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From Aled Sage <>
Subject Re: [PROPOSAL] Remove unauthenticated localhost login
Date Tue, 13 Sep 2016 14:32:05 GMT
Hi all,

I still think we really need to change the status quo. For me, there are 
two very compelling arguments:

 1. In karaf, it will always prompt for a username and password.
    If running in localhost, you can enter any text and it will accept
    it. But you do have to "log in".
 2. If running on a server, you need to find the auto-generated
    username:password from the log or from stdout.

(1) is a bad user experience - the user doesn't know what to type, and 
then it turns out that it is a pointless login dialog! It happens 
because the login is controlled by the jaas configuration, which then 
delegates to Brooklyn code for checking the given username and password.

For (2), I'd expect a fair number of users to go down this route. 
Currently the Brooklyn docs are not good at telling you how to find this 
username and password (partly because we have entirely different login 
behaviour for localhost, vagrant and remote-server). We are also all in 
agreement (I think) that it's a poor user experience.

I'd like a consistent way for us to handle initial login on both 
localhost and server (and vagrant) - one that we are happy for users to 
experience, and for us to document well.

_*New Proposal*_

On initial connection via the web-console, it asks the server if there 
is any security configuration options set. If there is not, the 
web-console immediately re-directs the user to a page for creating the 
initial user:password. Once submitted, the username and hash of the 
password are written to $KARAF_HOME/etc/brooklyn.cfg for subsequent use.

Over time, we'd further improve this to allow someone to set up the 
initial security configuration via this page (e.g. giving LDAP details, 

_Implementation Considerations_
Not sure of the details. It would be a bit fiddly, but hopefully not too 

The web-console would need to do some initial requests to find out if a 
new user needs to be created. It would then redirect, POST the 
user-creation request, and automatically login with the new credentials.

Server-side, we'd need some way for an unauthenticated user to submit 
the is-security-configured request and the initial-login-user-creation 
request. If we continue to use the existing Karaf jaas configuration, 
then the web-console could have submitted some garbage credentials so we 
get into the Brooklyn code (perhaps with default entitlements ensuring 
that all other access is forbidden); or we could have an unauthenticated 
REST endpoint that would handle its own security checks - always 
rejecting requests if any security configuration exists (which sounds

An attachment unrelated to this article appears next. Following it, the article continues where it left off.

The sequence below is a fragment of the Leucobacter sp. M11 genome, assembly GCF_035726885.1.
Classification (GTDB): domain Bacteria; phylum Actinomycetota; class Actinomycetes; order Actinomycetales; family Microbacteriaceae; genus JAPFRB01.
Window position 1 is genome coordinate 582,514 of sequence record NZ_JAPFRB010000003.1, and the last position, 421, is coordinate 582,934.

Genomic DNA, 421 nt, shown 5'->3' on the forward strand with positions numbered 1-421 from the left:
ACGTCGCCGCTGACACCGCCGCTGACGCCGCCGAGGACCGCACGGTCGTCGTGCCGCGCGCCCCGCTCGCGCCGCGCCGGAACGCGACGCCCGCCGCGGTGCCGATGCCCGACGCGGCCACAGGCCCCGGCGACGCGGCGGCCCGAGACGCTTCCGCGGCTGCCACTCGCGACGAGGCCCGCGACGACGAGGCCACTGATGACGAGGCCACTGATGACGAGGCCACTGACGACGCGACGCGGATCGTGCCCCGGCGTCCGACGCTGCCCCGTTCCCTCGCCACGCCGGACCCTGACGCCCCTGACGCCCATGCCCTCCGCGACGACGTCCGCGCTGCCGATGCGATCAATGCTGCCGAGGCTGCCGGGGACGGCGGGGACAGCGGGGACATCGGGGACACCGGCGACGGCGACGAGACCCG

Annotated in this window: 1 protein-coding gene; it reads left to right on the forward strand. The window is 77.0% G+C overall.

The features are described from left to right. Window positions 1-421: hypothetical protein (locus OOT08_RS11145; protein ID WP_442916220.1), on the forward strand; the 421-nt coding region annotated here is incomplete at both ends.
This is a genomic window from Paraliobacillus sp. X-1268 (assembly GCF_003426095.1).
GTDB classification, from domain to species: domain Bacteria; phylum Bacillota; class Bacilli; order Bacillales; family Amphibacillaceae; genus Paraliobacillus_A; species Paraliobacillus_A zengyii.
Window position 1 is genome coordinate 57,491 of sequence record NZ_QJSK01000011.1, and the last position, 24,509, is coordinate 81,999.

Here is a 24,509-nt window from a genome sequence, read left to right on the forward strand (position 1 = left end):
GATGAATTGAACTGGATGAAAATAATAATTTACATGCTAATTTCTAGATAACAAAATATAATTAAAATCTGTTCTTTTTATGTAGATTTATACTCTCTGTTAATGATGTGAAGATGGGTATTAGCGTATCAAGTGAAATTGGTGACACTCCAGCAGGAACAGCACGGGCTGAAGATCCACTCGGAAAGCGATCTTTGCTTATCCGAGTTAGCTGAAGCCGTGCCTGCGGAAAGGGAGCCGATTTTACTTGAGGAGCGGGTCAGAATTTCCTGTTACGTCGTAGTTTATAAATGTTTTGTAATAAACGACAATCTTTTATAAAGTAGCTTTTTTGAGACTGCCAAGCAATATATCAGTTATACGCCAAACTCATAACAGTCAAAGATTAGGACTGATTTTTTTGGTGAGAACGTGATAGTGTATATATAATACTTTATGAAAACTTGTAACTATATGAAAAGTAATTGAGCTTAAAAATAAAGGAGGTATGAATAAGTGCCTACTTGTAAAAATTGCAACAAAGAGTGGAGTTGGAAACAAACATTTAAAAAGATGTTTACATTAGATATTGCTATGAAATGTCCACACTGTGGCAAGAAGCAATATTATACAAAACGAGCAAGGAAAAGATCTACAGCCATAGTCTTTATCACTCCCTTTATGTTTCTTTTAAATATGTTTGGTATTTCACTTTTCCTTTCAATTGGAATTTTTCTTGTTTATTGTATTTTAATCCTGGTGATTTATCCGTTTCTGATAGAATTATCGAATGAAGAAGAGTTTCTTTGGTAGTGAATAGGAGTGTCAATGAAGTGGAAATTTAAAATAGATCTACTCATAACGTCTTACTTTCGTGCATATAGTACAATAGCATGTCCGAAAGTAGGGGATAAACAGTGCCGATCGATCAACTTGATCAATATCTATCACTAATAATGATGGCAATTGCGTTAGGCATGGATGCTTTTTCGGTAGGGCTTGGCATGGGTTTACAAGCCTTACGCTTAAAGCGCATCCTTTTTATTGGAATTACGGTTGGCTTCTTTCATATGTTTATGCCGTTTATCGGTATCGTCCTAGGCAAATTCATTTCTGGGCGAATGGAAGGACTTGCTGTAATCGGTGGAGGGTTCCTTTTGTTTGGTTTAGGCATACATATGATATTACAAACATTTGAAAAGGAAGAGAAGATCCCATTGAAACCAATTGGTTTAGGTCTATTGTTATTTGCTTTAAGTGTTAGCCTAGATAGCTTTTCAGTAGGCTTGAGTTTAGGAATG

We'd need to extend the Brooklyn REST api for login-user-creation.

For now, it would write to the $KARAF_HOME/etc/brooklyn.cfg file. Longer 
term, we could store the security config in the Brooklyn persisted state.

We could also extend the Brooklyn CLI to support doing the 

_*Alternative Proposal 1*_
If consensus is that folk really love the default of 
localhost-has-no-authentication, then we could look more into how to 
configure Karaf jaas so that it doesn't prompt for a login. I personally 
haven't been involved in that, so not sure how feasible/hard it is.

_*Alternative Proposal 2*_
We could make the default be unauthenticated (including disabling jaas 
in the default config files).


On 08/09/2016 22:05, John McCabe wrote:
> By way of comparison, Jenkins deploys out of the box with no auth.
> On Thu, 8 Sep 2016 at 21:11 Svetoslav Neykov <
>> wrote:
>> Letsencrypt (or any other certification) is a no go on localhost or on
>> remotes where you don't know the domain name used to access it.
>> Browsers are moving slowly to a place where even plain http will trigger
>> security warnings so self-signed won't be such a bad alternative at that
>> point.
>> +1 for removing unauthenticated localhost access
>>>> Are you strongly against the status quo as well (given that the
>> password may be "buried" when installing on a server)?
>>> It has always been ugly but has struck me as the least ugly option.
>> Here's an alternative which has a better user experience with the same
>> level of security.
>> When Brooklyn starts it sees that no password is configured so generates
>> one (as it does currently) and puts it in or
>> etc/brooklyn.cfg (btw straightforward to implement in Karaf). The
>> documentation points the user to look for the password in that file which
>> is very easy to do as the file is minimally populated at this point - way
>> easier than sorting through a log file - always at the same line. This has